Rolls-Royce SMR design accepted for review

07 March 2022

The UK's Office for Nuclear Regulation (ONR), along with the environment regulators for England and Wales, have been requested by the Department for Business, Energy and Industrial Strategy (BEIS) to begin a Generic Design Assessment (GDA) for Rolls-Royce SMR Limited's small modular reactor design.

How the UK SMR will look (Image: Rolls-Royce)

In November, Rolls-Royce SMR Limited submitted a Notice of Intention to apply for GDA Entry to BEIS for its 470 MWe SMR design, which is based on a small pressurised water reactor.

BEIS has now carried out an initial screening process to confirm the company's capability and capacity to successfully enter the GDA process.

"This review concluded that the design is ready to enter the GDA process," the ONR said. "The assessment will begin once the necessary arrangements around timescales and resources have been put in place."

"Entering the GDA assessment process is another major milestone as we head at pace towards our goal of deploying a fleet of SMRs which will produce affordable, low carbon electricity – helping meet future energy demands and reach our net zero targets," said Rolls-Royce SMR CEO Tom Samson.

"The UK regulatory process is internationally recognised and respected. We welcome the scrutiny and challenge that goes into the assessment of our nuclear power plant design."

"Rolls-Royce SMR has a dedicated team with previous experience in GDA, licensing and permitting," added Helena Perry, Regulatory and Safety Affairs Director at Rolls-Royce SMR. "We have a collaborative relationship with the UK regulators and are using all our experience and learning to move at pace through the GDA process."

GDA is a process carried out by the ONR, the Environment Agency (EA) and Natural Resources Wales to assess the safety, security, and environmental protection aspects of a nuclear power plant design that is intended to be deployed in Great Britain. Successful completion of the GDA culminates in the issue of a Design Acceptance Confirmation (DAC) from the ONR and a Statement of Design Acceptability (SoDA) from the EA.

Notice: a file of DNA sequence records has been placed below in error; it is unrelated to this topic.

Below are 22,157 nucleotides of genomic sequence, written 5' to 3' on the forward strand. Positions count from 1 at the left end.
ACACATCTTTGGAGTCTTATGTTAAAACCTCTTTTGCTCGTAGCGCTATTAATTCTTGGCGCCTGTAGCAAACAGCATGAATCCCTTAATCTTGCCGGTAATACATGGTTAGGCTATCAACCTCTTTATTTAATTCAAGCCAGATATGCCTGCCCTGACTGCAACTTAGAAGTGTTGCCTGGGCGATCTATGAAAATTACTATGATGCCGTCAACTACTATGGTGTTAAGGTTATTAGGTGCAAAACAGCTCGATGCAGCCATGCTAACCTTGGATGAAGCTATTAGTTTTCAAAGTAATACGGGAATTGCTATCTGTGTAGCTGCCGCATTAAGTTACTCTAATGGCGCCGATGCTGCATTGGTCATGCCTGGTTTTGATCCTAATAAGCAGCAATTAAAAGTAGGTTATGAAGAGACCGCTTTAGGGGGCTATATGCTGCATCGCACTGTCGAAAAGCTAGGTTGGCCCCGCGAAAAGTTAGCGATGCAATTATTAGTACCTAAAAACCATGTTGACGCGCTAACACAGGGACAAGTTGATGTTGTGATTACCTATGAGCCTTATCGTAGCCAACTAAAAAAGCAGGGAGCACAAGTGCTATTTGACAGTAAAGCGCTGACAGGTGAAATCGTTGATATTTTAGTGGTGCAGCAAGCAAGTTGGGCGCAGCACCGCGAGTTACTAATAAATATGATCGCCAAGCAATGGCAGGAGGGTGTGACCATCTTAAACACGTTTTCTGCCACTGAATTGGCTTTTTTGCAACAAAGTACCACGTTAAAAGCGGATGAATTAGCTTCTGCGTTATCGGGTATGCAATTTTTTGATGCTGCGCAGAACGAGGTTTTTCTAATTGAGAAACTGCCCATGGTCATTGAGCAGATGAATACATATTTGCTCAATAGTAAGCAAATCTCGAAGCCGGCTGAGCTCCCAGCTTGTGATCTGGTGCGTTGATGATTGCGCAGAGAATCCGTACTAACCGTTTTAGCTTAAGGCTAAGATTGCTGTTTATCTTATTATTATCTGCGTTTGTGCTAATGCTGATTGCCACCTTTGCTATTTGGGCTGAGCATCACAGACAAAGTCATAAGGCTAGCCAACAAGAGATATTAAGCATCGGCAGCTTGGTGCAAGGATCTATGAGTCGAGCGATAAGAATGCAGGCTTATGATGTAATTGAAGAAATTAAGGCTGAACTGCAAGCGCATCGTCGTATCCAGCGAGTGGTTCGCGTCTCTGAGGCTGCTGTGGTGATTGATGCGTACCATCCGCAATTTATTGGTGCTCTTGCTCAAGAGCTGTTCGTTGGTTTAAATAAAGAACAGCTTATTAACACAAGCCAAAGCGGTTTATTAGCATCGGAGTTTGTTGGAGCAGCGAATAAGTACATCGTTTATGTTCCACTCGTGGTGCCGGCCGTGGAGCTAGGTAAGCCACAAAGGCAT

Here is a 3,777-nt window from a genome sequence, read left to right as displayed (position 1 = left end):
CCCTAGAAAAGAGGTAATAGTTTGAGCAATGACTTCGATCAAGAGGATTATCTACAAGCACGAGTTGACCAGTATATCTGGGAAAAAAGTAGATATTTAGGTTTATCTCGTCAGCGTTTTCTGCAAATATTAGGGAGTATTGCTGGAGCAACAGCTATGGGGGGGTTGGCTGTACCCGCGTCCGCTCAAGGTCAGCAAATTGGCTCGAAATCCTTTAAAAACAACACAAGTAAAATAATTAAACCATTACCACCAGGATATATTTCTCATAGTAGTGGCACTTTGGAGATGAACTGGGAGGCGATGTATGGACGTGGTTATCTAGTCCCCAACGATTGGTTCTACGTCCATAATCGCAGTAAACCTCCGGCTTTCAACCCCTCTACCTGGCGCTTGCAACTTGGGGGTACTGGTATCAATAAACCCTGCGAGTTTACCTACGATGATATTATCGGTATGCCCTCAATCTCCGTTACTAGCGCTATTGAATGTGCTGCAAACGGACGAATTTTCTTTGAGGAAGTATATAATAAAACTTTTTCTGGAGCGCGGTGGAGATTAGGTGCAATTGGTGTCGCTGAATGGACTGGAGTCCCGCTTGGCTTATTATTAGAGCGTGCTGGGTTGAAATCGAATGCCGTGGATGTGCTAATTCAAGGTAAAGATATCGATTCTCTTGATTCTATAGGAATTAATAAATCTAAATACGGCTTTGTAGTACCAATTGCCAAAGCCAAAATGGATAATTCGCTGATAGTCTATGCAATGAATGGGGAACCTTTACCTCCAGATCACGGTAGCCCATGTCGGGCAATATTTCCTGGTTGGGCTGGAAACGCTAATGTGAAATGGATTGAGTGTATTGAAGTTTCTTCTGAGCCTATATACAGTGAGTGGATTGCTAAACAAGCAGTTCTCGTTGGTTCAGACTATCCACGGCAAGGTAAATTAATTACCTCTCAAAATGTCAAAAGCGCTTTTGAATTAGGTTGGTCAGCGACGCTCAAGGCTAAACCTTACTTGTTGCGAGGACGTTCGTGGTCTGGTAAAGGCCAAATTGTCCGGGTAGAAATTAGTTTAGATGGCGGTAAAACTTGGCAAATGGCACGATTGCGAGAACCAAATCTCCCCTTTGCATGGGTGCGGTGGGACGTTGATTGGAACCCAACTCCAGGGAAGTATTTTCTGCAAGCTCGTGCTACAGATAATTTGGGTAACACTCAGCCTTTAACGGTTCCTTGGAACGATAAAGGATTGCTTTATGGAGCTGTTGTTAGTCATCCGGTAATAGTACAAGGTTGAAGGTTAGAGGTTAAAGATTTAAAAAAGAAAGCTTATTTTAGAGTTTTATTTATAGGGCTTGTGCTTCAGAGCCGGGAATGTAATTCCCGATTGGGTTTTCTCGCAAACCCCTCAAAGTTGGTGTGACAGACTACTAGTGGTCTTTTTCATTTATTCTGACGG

In May 2021, the UK's Department for Business, Energy and Industrial Strategy (BEIS) opened the GDA process to advanced nuclear technologies, including SMRs.

A Rolls-Royce-led UK SMR consortium aims to build 16 SMRs. The consortium - which includes Assystem, Atkins, BAM Nuttall, Jacobs, Laing O'Rourke, National Nuclear Laboratory, the Nuclear Advanced Manufacturing Research Centre and TWI - aims to complete its first unit in the early 2030s and build up to 10 by 2035.

To minimise the construction phase of the programme, the UK SMR is fully modularised with the reactor, about 16 metres by 4 metres, able to be transported by road, rail or sea. Targeting a 500-day modular build, they say this concept minimises the onsite time and effort required to construct and build the plant, which Rolls-Royce said could fit on a site about the same size as five and half football pitches.

About 80% of the plant's components will be sourced from the UK. The target cost for each station is GBP1.8 billion (USD2.4 billion) by the time five have been built, with further savings possible. The aim is for the consortium to build 16 SMRs, which will each have about a third of the power output of a traditional nuclear power plant, before being handed over to be operated by power generation companies.

"This is a vital step forward for British nuclear technology," said a spokesperson from the Nuclear Industry Association. "The UK needs the Rolls-Royce SMR to strengthen our energy security and cut our dependence on gas as we move toward Net-Zero. The SMR can also play an essential role in enhancing British industrial capability, creating tens of thousands of jobs, revitalising the nuclear skills base and boosting the green economic recovery."

Researched and written by World Nuclear News